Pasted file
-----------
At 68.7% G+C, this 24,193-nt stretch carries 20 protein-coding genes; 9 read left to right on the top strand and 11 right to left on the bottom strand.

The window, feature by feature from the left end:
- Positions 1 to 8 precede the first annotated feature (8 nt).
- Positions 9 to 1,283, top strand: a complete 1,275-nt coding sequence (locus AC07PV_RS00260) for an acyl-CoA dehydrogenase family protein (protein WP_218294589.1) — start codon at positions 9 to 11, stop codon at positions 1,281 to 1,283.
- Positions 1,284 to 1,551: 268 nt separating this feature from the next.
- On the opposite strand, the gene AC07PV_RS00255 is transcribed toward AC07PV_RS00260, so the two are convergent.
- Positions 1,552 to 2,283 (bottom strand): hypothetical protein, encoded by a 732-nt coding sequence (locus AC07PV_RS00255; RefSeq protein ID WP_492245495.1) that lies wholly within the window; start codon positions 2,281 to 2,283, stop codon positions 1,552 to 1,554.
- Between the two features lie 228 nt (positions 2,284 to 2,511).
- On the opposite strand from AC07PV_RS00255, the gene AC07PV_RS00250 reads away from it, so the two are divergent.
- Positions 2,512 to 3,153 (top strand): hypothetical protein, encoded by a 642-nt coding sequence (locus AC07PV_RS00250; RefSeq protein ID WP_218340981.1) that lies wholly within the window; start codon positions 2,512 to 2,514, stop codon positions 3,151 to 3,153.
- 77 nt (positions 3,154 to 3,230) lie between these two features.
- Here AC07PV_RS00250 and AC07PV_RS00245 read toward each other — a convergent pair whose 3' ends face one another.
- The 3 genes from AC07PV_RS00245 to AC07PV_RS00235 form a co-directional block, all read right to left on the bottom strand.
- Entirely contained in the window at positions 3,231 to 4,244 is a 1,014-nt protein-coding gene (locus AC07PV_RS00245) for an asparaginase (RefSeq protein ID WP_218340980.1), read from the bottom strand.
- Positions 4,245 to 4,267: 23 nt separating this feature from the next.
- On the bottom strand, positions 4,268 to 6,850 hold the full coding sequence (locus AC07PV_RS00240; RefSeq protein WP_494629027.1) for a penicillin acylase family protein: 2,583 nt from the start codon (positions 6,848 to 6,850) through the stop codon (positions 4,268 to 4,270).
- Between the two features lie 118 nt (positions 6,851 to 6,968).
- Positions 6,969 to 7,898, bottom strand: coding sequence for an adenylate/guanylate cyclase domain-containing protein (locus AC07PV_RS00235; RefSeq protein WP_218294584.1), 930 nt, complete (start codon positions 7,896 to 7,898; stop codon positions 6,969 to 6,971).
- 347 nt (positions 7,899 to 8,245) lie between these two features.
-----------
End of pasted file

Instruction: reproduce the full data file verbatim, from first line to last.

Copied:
At 68.7% G+C, this 24,193-nt stretch carries 20 protein-coding genes; 9 read left to right on the top strand and 11 right to left on the bottom strand.

The window, feature by feature from the left end:
- Positions 1 to 8 precede the first annotated feature (8 nt).
- Positions 9 to 1,283, top strand: a complete 1,275-nt coding sequence (locus AC07PV_RS00260) for an acyl-CoA dehydrogenase family protein (protein WP_218294589.1) — start codon at positions 9 to 11, stop codon at positions 1,281 to 1,283.
- Positions 1,284 to 1,551: 268 nt separating this feature from the next.
- On the opposite strand, the gene AC07PV_RS00255 is transcribed toward AC07PV_RS00260, so the two are convergent.
- Positions 1,552 to 2,283 (bottom strand): hypothetical protein, encoded by a 732-nt coding sequence (locus AC07PV_RS00255; RefSeq protein ID WP_492245495.1) that lies wholly within the window; start codon positions 2,281 to 2,283, stop codon positions 1,552 to 1,554.
- Between the two features lie 228 nt (positions 2,284 to 2,511).
- On the opposite strand from AC07PV_RS00255, the gene AC07PV_RS00250 reads away from it, so the two are divergent.
- Positions 2,512 to 3,153 (top strand): hypothetical protein, encoded by a 642-nt coding sequence (locus AC07PV_RS00250; RefSeq protein ID WP_218340981.1) that lies wholly within the window; start codon positions 2,512 to 2,514, stop codon positions 3,151 to 3,153.
- 77 nt (positions 3,154 to 3,230) lie between these two features.
- Here AC07PV_RS00250 and AC07PV_RS00245 read toward each other — a convergent pair whose 3' ends face one another.
- The 3 genes from AC07PV_RS00245 to AC07PV_RS00235 form a co-directional block, all read right to left on the bottom strand.
- Entirely contained in the window at positions 3,231 to 4,244 is a 1,014-nt protein-coding gene (locus AC07PV_RS00245) for an asparaginase (RefSeq protein ID WP_218340980.1), read from the bottom strand.
- Positions 4,245 to 4,267: 23 nt separating this feature from the next.
- On the bottom strand, positions 4,268 to 6,850 hold the full coding sequence (locus AC07PV_RS00240; RefSeq protein WP_494629027.1) for a penicillin acylase family protein: 2,583 nt from the start codon (positions 6,848 to 6,850) through the stop codon (positions 4,268 to 4,270).
- Between the two features lie 118 nt (positions 6,851 to 6,968).
- Positions 6,969 to 7,898, bottom strand: coding sequence for an adenylate/guanylate cyclase domain-containing protein (locus AC07PV_RS00235; RefSeq protein WP_218294584.1), 930 nt, complete (start codon positions 7,896 to 7,898; stop codon positions 6,969 to 6,971).
- 347 nt (positions 7,899 to 8,245) lie between these two features.